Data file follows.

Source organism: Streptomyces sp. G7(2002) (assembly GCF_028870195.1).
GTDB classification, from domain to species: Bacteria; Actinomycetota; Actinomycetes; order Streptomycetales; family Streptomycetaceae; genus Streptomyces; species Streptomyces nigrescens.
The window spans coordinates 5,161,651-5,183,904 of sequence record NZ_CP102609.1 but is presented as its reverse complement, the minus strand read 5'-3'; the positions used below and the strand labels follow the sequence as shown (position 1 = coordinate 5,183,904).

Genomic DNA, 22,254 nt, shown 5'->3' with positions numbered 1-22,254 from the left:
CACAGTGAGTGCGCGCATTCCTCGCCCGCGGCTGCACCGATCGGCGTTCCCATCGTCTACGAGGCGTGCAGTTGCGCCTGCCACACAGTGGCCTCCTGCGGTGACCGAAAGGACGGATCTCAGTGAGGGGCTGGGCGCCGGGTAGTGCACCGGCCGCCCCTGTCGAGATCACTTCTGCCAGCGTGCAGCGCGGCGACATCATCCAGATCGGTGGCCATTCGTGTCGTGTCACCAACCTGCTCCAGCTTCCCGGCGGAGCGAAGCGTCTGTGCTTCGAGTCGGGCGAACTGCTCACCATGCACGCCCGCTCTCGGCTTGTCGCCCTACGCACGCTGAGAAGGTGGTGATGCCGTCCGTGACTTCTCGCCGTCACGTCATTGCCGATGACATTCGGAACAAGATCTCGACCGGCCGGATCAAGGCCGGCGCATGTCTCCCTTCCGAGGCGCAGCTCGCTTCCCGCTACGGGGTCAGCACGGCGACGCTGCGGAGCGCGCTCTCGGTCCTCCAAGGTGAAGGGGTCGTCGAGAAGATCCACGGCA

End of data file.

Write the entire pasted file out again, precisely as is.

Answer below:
Source organism: Streptomyces sp. G7(2002) (assembly GCF_028870195.1).
GTDB classification, from domain to species: Bacteria; Actinomycetota; Actinomycetes; order Streptomycetales; family Streptomycetaceae; genus Streptomyces; species Streptomyces nigrescens.
The window spans coordinates 5,161,651-5,183,904 of sequence record NZ_CP102609.1 but is presented as its reverse complement, the minus strand read 5'-3'; the positions used below and the strand labels follow the sequence as shown (position 1 = coordinate 5,183,904).

Genomic DNA, 22,254 nt, shown 5'->3' with positions numbered 1-22,254 from the left:
CACAGTGAGTGCGCGCATTCCTCGCCCGCGGCTGCACCGATCGGCGTTCCCATCGTCTACGAGGCGTGCAGTTGCGCCTGCCACACAGTGGCCTCCTGCGGTGACCGAAAGGACGGATCTCAGTGAGGGGCTGGGCGCCGGGTAGTGCACCGGCCGCCCCTGTCGAGATCACTTCTGCCAGCGTGCAGCGCGGCGACATCATCCAGATCGGTGGCCATTCGTGTCGTGTCACCAACCTGCTCCAGCTTCCCGGCGGAGCGAAGCGTCTGTGCTTCGAGTCGGGCGAACTGCTCACCATGCACGCCCGCTCTCGGCTTGTCGCCCTACGCACGCTGAGAAGGTGGTGATGCCGTCCGTGACTTCTCGCCGTCACGTCATTGCCGATGACATTCGGAACAAGATCTCGACCGGCCGGATCAAGGCCGGCGCATGTCTCCCTTCCGAGGCGCAGCTCGCTTCCCGCTACGGGGTCAGCACGGCGACGCTGCGGAGCGCGCTCTCGGTCCTCCAAGGTGAAGGGGTCGTCGAGAAGATCCACGGCA